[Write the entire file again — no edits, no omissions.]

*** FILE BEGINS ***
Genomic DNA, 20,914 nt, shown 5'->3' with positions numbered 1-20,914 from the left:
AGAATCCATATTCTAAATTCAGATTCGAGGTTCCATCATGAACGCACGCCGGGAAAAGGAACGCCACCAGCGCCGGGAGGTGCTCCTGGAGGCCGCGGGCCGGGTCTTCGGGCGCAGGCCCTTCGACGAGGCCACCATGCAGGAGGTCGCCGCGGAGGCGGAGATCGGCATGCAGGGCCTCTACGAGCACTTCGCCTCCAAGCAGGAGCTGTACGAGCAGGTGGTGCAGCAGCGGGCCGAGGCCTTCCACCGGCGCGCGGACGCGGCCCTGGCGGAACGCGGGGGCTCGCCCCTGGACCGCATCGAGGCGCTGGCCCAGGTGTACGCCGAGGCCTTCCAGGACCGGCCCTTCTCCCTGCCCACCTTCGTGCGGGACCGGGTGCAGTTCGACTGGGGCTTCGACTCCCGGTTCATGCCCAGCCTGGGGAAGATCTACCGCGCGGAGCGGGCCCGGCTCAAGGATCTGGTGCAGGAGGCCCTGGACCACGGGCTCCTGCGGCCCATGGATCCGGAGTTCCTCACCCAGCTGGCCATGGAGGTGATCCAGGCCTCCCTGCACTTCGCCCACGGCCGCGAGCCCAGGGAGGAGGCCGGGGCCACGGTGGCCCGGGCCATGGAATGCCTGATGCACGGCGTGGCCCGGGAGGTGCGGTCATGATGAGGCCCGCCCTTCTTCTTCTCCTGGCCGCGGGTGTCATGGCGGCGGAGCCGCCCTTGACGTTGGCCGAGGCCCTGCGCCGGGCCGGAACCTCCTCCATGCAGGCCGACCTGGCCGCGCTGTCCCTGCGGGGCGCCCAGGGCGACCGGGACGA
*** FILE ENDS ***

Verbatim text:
Genomic DNA, 20,914 nt, shown 5'->3' with positions numbered 1-20,914 from the left:
AGAATCCATATTCTAAATTCAGATTCGAGGTTCCATCATGAACGCACGCCGGGAAAAGGAACGCCACCAGCGCCGGGAGGTGCTCCTGGAGGCCGCGGGCCGGGTCTTCGGGCGCAGGCCCTTCGACGAGGCCACCATGCAGGAGGTCGCCGCGGAGGCGGAGATCGGCATGCAGGGCCTCTACGAGCACTTCGCCTCCAAGCAGGAGCTGTACGAGCAGGTGGTGCAGCAGCGGGCCGAGGCCTTCCACCGGCGCGCGGACGCGGCCCTGGCGGAACGCGGGGGCTCGCCCCTGGACCGCATCGAGGCGCTGGCCCAGGTGTACGCCGAGGCCTTCCAGGACCGGCCCTTCTCCCTGCCCACCTTCGTGCGGGACCGGGTGCAGTTCGACTGGGGCTTCGACTCCCGGTTCATGCCCAGCCTGGGGAAGATCTACCGCGCGGAGCGGGCCCGGCTCAAGGATCTGGTGCAGGAGGCCCTGGACCACGGGCTCCTGCGGCCCATGGATCCGGAGTTCCTCACCCAGCTGGCCATGGAGGTGATCCAGGCCTCCCTGCACTTCGCCCACGGCCGCGAGCCCAGGGAGGAGGCCGGGGCCACGGTGGCCCGGGCCATGGAATGCCTGATGCACGGCGTGGCCCGGGAGGTGCGGTCATGATGAGGCCCGCCCTTCTTCTTCTCCTGGCCGCGGGTGTCATGGCGGCGGAGCCGCCCTTGACGTTGGCCGAGGCCCTGCGCCGGGCCGGAACCTCCTCCATGCAGGCCGACCTGGCCGCGCTGTCCCTGCGGGGCGCCCAGGGCGACCGGGACGA